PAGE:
Why I Admired Stephen Hawking — Despite His Anti-Israel Politics by the Forward

Why I Admired Stephen Hawking — Despite His Anti-Israel Politics

Image by getty images

JERUSALEM (JTA) Stephen Hawking was a rare and inspirational man whose deep insights into the mysteries of the physical universe were matched only by his courage in the face of a cruel, debilitating illness, which he met with good spirit and a unique sense of humor.

In the wake of his passing, those who have commented on his legacy have focused not only on his work as a scientist and a communicator of science, but also on his display of human spirit.

At the Hebrew University of Jerusalem’s Racah Institute of Physics, our interactions with Dr. Hawking were marked by our shared love of the discovery of the physical universe and our aspiration for creating a better world.

Dr. Hawking’s most famous theoretical argument, that matter can escape black holes, was intimately related to the ideas of the late Professor Jacob Bekenstein from the Hebrew University of Jerusalem. A black hole is the most compact form of matter, as implied by Einstein’s theory of gravity. Surrounded by a seemingly one-way horizon, it is one of the most mysterious objects in nature. In 1972, Bekenstein (1947-2015), then a doctoral student at Princeton University, suggested that black holes might have properties of heat (more precisely entropy, known today as Bekenstein-Hawking black hole entropy).

Dr. Hawking was among the scientists who were skeptical. He believed that black holes absorb everything, yet nothing can escape them and therefore their temperatures would have to be absolute zero. But in 1974, he was led to the theoretical argument that once the effect of quantum physics are taken into account, black holes are not truly black. Dr. Hawking theorized that some radiation does escape from a black hole, and that this radiation represents (non-zero) temperature, just like a heated metal bar would glow in the dark.

At first he resisted this conclusion because it conformed to Bekenstein’s idea. However, he ultimately realized that both are correct and that a new and consistent understanding of black holes had emerged. This radiation is called Hawking radiation, and it remains Dr. Hawking’s single most important contribution to the field of theoretical physics.  

So it was Hawking, building off and confirming Bekenstein’s work, who established the theoretical foundation for black hole thermodynamics, a deep connection between gravity and quantum physics that is a cornerstone of our contemporary understanding of these phenomena.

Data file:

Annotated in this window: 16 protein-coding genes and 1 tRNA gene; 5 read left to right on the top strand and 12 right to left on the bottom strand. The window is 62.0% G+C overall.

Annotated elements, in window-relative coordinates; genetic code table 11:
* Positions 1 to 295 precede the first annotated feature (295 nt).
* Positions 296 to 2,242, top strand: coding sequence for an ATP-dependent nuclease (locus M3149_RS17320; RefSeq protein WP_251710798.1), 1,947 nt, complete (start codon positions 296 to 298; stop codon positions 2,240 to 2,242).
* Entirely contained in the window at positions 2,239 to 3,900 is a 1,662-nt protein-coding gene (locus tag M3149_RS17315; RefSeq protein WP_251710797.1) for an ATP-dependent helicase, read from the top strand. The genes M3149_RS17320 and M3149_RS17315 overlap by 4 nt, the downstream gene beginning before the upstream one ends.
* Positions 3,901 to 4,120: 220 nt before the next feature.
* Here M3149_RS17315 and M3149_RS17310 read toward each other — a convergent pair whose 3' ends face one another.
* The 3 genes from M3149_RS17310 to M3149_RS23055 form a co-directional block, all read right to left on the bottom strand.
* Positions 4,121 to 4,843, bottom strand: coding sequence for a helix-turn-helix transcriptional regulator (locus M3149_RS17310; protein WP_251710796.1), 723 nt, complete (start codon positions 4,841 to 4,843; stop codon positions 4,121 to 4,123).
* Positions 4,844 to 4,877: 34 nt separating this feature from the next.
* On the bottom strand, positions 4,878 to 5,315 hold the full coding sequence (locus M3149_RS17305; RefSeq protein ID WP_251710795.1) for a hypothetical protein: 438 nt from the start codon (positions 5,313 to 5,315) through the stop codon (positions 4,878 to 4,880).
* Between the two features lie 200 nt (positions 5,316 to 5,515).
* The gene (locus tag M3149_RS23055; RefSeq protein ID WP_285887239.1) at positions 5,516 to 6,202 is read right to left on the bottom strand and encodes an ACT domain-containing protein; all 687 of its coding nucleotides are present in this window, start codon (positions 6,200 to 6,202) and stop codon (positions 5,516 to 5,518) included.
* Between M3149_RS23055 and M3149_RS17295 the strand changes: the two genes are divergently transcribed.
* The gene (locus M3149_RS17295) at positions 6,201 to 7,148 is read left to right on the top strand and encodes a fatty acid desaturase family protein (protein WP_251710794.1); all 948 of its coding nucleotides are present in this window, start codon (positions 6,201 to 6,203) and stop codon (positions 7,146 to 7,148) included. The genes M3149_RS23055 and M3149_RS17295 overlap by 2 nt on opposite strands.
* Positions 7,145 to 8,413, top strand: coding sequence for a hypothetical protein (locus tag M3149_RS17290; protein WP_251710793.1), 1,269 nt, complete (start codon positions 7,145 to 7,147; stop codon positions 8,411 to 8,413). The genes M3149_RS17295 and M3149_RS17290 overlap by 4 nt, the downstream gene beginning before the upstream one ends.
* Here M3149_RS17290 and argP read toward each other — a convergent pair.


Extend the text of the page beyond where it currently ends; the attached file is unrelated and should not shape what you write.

Since his passing, some have commented on Dr. Hawking’s relationship with the State of Israel. Over his long career he visited Israel multiple times, accepting the prestigious Wolf Prize in physics in 1988 and, most recently, as an honored guest of the Israel Academy of Sciences in 2006.

Unfortunately, in 2013 he was represented to have made a decision with which we obviously disagree — to contribute to an academic boycott campaign against Israel. After initially agreeing to attend a conference led by then-President Shimon Peres, Dr. Hawking later canceled his participation. While misguided, I believe this decision was made not out of animosity, but rather with the intention of trying to foster a solution to the Israeli-Palestinian conflict.

I was part of a group of Israel theoretical physicists who sent a message to Dr. Hawking to formally protest his decision.

We wrote, in part, “We believe in the goal of a peaceful and prosperous coexistence of Israelis, Palestinians and other peoples. We moreover believe that the freedom of thought, expression and a free sharing of information are some of the core values of science as well as of democracy. A boycott, on the other hand by its very nature, suppresses dialogue and the free exchange of ideas for all parties involved, and we do not consider it helpful for a peaceful resolution of the conflict.”

Putting aside this disagreement, it was both an honor and a pleasure to have met Dr. Hawking on several occasions, and I will always remember his wit and how he faced his challenges with a smile, his typical defying grin. His science will be studied by generations to come and his spirit will continue to inspire millions around the world.

(Dr. Barak Kol is a professor of physics working on theories of fundamental laws of nature at the Hebrew University of Jerusalem, where he serves as head of physics studies. His research has contributed to Einstein’s theory of gravity and to Quantum Field Theory.)

The views and opinions expressed in this article are the author’s own and do not necessarily reflect those of the Forward.

Why I Admired Stephen Hawking — Despite His Anti-Israel Politics


Your Comments

The Forward welcomes reader comments in order to promote thoughtful discussion on issues of importance to the Jewish community. All readers can browse the comments, and all Forward subscribers can add to the conversation. In the interest of maintaining a civil forum, The Forward requires that all commenters be appropriately respectful toward our writers, other commenters and the subjects of the articles. Vigorous debate and reasoned critique are welcome; name-calling and personal invective are not and will be deleted. Egregious commenters or repeat offenders will be banned from commenting. While we generally do not seek to edit or actively moderate comments, our spam filter prevents most links and certain key words from being posted and the Forward reserves the right to remove comments for any reason.

Recommend this article

Why I Admired Stephen Hawking — Despite His Anti-Israel Politics

Thank you!

This article has been sent!